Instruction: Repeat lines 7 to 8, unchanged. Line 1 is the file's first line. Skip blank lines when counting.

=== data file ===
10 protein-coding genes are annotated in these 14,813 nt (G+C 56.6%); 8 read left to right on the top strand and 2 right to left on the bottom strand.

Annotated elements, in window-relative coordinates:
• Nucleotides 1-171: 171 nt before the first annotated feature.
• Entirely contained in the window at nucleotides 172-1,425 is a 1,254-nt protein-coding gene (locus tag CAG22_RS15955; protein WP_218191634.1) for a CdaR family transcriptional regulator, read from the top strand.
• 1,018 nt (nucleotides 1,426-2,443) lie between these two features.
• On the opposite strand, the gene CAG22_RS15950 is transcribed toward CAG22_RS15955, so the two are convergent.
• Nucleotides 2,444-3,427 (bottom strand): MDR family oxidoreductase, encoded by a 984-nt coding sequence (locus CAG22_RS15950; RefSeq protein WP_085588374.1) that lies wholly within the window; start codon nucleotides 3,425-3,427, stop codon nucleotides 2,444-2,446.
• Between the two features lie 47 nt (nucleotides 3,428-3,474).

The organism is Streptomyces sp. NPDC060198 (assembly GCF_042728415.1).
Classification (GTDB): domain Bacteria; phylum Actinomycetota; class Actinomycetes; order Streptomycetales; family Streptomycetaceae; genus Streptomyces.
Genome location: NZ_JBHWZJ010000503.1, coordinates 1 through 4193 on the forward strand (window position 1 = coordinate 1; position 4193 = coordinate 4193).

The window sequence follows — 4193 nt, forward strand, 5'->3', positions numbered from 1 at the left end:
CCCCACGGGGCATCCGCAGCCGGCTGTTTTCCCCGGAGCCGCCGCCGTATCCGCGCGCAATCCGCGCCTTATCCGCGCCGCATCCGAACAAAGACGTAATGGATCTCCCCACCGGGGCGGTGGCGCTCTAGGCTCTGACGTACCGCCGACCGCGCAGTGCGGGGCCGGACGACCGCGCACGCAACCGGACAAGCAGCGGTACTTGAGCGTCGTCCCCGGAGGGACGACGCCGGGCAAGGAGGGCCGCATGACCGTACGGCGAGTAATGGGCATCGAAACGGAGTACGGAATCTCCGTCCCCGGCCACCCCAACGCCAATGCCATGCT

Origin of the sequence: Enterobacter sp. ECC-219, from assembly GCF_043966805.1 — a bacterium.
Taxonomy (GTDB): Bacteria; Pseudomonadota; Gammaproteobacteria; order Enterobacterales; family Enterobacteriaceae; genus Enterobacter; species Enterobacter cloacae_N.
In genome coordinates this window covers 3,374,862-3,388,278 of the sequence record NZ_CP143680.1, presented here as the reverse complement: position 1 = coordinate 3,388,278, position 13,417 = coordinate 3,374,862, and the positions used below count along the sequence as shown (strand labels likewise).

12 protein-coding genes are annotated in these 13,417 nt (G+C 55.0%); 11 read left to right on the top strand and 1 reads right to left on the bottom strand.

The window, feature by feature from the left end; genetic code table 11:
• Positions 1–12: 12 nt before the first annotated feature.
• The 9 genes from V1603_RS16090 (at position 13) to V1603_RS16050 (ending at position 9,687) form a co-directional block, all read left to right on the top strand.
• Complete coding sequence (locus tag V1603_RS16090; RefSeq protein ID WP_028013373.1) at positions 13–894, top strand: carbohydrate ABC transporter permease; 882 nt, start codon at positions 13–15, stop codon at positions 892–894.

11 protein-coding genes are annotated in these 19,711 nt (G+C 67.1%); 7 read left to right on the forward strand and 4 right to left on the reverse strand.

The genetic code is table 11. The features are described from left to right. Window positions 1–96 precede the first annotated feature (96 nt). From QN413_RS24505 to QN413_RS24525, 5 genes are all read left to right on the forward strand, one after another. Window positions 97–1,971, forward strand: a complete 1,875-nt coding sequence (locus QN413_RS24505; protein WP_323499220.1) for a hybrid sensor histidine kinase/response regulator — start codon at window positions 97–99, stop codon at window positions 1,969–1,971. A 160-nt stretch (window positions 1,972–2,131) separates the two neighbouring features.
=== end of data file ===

• Nucleotides 2,444-3,427 (bottom strand): MDR family oxidoreductase, encoded by a 984-nt coding sequence (locus CAG22_RS15950; RefSeq protein WP_085588374.1) that lies wholly within the window; start codon nucleotides 3,425-3,427, stop codon nucleotides 2,444-2,446.
• Between the two features lie 47 nt (nucleotides 3,428-3,474).